The Soldier Pass – Brins Mesa Loop

The hike itself is nice, and the best way to do it is the loop up and around to connect with the Brins Mesa Trail. If you do it early, go clockwise so that you hit the three main sights before the crowds arrive.

The view from the Soldier Pass caves

The highlights of this trail are: 

  • Devil’s Kitchen: Basically right after you leave the trailhead – less than a quarter of a mile – you’ll come to a big sink hole called Devil’s Kitchen. Head to the east side of the hole for the informational sign that tells you how exactly this came to be. 

  • The Seven Sacred Pools: About half a mile from the trailhead, you’ll come to the seven sacred pools, which may or may not be photogenic depending on the day and the recent precipitation.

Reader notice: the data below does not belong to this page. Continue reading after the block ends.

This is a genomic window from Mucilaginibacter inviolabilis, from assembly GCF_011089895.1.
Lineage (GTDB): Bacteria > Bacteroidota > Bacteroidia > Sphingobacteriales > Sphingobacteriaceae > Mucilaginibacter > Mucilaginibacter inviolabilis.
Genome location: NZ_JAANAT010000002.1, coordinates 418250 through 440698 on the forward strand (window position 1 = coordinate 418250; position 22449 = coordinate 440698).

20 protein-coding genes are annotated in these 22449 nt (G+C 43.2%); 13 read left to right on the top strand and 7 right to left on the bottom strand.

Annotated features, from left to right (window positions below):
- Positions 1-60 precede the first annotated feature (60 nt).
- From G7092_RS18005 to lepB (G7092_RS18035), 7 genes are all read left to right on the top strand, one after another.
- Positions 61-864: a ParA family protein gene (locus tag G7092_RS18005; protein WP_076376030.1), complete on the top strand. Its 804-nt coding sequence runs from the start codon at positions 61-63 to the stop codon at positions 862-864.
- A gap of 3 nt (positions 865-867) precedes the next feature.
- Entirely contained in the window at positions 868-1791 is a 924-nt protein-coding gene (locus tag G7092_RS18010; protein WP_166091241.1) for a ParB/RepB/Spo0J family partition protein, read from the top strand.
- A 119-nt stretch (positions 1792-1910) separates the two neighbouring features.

• The Caves: This was cool. At 1.2 miles in (if you’re doing the hike clockwise) there’s a turn off that takes you up to a couple of caves that you can climb up into. It’s a scramble to get up to the caves, and then a vertical climb up slick rock (with a half-assed rope assisting you for part of it) to get into the cave. It’s not for the faint of heart, and you’ll need to be careful and make sure you’re wearing proper footwear. Do some exploring nearby to see what else you can discover here. 
Devil’s Kitchen – the sinkhole on the Soldier Pass trail

After the caves, keep climbing to Soldier’s Pass, which has some nice views back the way you came. From here – and by here, I mean wherever you decide to turn around because there’s really no set end point if you’re doing this out and back – you can choose to head back the way you came, or complete the loop using the Brins Mesa Trail. It’s slightly longer, but adds some new scenery, and loops are better than out-and-backs, at least in our opinion!